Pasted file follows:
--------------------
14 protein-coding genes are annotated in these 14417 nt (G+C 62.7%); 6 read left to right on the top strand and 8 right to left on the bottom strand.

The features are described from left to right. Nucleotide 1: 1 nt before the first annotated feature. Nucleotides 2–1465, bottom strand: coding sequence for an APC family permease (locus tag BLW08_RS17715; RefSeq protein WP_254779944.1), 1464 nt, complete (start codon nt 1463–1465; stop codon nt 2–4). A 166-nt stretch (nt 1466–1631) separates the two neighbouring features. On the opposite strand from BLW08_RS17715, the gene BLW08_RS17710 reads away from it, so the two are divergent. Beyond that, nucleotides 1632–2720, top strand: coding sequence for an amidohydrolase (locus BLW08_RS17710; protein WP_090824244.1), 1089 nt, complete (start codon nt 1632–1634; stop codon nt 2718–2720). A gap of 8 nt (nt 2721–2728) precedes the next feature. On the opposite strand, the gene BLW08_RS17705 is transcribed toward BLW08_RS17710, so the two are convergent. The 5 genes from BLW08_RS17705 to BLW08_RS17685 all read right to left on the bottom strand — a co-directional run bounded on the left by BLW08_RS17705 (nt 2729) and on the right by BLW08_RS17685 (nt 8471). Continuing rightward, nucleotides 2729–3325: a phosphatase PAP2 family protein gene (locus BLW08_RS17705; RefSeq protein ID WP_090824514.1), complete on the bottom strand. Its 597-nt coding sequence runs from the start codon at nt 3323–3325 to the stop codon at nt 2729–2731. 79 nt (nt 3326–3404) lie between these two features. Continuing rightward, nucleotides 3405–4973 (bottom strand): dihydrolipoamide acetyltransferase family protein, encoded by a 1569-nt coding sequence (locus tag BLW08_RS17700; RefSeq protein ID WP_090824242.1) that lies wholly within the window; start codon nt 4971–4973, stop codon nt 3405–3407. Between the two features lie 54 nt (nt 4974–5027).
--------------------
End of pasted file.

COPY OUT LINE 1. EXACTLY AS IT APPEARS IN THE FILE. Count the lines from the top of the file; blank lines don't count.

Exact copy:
14 protein-coding genes are annotated in these 14417 nt (G+C 62.7%); 6 read left to right on the top strand and 8 right to left on the bottom strand.